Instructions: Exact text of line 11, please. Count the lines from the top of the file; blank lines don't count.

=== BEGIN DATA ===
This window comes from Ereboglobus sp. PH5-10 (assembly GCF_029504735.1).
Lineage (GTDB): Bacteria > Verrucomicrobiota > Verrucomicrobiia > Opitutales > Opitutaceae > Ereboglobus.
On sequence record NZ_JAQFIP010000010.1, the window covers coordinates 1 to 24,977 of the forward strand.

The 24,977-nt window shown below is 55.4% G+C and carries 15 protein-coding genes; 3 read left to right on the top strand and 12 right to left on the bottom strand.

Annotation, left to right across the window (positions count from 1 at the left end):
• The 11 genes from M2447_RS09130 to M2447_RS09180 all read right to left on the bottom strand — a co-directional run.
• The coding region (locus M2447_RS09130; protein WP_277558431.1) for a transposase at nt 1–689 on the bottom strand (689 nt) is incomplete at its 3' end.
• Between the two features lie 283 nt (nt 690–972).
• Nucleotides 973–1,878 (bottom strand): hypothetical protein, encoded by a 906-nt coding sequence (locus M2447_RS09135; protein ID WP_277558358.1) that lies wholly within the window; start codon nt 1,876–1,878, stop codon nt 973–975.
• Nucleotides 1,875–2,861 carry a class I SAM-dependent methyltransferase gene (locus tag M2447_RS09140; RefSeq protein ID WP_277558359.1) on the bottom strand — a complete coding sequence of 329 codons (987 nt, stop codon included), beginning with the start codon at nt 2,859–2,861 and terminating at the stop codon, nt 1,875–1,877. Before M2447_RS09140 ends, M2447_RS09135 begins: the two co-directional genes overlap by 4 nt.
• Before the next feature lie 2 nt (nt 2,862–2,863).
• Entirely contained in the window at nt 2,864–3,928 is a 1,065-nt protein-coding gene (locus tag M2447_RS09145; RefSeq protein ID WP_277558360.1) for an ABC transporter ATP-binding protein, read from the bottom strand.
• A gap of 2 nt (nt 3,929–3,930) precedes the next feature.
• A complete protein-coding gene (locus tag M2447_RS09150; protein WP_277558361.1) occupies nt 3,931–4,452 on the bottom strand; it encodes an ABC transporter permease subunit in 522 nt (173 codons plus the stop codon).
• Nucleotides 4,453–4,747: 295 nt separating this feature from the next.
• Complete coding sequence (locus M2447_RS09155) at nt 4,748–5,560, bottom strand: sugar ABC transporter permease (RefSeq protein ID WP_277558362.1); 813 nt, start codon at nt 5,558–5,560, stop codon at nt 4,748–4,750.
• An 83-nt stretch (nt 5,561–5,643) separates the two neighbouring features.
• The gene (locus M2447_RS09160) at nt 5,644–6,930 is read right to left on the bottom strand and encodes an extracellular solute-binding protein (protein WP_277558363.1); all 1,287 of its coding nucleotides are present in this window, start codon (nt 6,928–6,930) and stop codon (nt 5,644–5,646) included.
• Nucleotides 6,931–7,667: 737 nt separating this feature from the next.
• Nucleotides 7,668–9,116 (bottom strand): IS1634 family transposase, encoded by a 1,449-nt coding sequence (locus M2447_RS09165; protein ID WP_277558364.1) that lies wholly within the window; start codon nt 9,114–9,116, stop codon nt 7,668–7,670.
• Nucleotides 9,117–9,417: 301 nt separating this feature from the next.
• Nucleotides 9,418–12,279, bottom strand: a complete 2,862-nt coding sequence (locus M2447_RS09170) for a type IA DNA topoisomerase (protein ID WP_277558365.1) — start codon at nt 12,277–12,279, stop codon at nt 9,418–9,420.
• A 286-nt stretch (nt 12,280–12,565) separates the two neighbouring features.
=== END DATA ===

• Before the next feature lie 2 nt (nt 2,862–2,863).